The rubber compounds in tires get harder and lose grip with age. So, even if you have not worn down the tread the tires may become dangerous if they are too old. With a high performance car this is doubly true as loss of traction can quickly turn into a wreck. (Like what happened with Paul Walker and his CGT which was running on its original tires). If you look at the sidewall of the tire it has a manufacture date listed. First two digits are the week and the second two are the year. Anything over six years is probably not a good idea. Anything over ten is flat out dangerous.
On my 2016 570S the tires show as below (week 18 of 2016)
midnightblue has a great point. My Ford Gt was 10 years old with 3,000 miles on it and the tires (goodyears) were very hard and would not grip. Replaced them and a totally different feel and car.

If you don't drive much or not exercising the car, tires are ok. If you get on it from time to time, good insurance. BTW, check the date on new tires as you buy them. Some tires sit on the shelf for along time and they are getting old just sitting on the shelf. Batteries and tires are like milk, check the date.


Mike
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post #12 of 24 Old 05-15-2019, 01:24 PM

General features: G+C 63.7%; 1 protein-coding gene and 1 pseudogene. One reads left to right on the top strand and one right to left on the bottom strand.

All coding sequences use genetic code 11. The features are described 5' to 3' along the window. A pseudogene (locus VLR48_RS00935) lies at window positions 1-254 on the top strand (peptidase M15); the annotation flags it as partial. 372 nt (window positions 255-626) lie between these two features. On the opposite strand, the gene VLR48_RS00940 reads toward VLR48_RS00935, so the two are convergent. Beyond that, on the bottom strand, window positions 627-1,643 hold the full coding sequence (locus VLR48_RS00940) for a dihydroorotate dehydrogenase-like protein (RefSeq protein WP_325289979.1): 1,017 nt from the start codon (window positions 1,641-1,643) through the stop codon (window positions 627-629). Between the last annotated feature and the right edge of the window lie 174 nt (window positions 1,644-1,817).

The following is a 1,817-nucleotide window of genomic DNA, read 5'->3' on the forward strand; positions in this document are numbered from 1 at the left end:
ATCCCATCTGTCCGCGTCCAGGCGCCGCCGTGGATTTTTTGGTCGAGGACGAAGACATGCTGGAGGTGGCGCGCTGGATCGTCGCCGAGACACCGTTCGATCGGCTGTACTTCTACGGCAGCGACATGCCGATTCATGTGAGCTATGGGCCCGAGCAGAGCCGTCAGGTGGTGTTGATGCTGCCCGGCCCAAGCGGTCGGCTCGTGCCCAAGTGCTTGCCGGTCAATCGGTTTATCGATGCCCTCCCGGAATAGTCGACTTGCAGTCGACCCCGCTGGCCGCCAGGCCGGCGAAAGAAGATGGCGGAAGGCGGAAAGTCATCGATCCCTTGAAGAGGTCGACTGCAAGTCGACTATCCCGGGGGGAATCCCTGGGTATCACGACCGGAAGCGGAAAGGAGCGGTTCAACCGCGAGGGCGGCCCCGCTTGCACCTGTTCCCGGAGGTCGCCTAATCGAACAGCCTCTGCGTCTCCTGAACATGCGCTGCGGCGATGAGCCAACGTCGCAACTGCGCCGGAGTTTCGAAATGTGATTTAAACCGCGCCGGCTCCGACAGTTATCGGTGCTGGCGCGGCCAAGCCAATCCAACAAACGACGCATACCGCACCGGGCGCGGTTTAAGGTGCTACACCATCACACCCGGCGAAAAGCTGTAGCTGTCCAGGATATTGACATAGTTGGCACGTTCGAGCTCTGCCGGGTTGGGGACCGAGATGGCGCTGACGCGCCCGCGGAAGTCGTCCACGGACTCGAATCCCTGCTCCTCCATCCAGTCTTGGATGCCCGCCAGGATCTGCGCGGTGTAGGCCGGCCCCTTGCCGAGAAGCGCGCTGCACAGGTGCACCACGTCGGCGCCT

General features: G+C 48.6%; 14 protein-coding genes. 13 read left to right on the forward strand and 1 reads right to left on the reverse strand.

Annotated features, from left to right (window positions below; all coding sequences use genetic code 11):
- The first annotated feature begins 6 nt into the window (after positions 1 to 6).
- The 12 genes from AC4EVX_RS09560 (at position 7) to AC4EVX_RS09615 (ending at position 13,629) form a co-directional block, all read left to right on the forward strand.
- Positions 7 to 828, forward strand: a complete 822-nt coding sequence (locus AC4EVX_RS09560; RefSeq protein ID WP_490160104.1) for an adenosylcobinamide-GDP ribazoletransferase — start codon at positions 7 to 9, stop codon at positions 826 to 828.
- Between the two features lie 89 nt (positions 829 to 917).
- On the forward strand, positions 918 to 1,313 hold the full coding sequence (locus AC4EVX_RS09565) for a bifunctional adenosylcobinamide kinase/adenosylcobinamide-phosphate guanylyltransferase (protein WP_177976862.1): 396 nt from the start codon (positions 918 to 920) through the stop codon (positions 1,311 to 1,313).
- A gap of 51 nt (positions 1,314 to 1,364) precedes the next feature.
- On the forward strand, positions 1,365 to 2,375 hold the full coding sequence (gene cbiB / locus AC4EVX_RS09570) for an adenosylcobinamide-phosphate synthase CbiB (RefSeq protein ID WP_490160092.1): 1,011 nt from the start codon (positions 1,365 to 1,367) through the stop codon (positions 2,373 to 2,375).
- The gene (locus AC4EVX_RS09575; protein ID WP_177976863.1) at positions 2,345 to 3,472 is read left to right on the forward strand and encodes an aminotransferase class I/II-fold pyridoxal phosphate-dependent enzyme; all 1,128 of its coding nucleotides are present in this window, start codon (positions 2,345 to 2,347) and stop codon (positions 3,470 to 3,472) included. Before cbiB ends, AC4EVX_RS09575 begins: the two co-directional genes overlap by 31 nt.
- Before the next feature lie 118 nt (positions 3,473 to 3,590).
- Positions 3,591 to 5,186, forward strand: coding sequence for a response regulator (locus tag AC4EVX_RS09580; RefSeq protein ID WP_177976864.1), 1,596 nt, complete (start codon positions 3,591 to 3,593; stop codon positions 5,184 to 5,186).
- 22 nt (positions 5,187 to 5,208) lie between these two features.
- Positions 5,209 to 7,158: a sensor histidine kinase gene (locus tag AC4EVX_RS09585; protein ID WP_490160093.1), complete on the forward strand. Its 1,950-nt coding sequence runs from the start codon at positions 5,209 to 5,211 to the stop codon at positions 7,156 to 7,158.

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Not sure what the tire dampeners would be?
My guess: the foam inserts in the Pirelli PZeros.
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post #13 of 24 Old 05-15-2019, 02:29 PM
 
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My guess: the foam inserts in the Pirelli PZeros.
really curious as to what they look like, does anyone have a picture?
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post #14 of 24 Old 05-15-2019, 02:43 PM
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I don't have a picture, but I've seen them, because when I ordered new Corsas I had the tire shop rip them out before installation. They are foam blocks that are a few inches tall, an inch or so wide, mounted crosswise in the tire and glued in place, spaced maybe 6 inches apart throughout the tire. They are intended to reduce road noise, but I've heard several reports of them coming loose in the tire, especially at track events, so I had them removed. Didn't really notice much difference in noise level from the OE tires that had the foam inserts.
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post #15 of 24 Old 05-15-2019, 03:02 PM
 
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great, thanks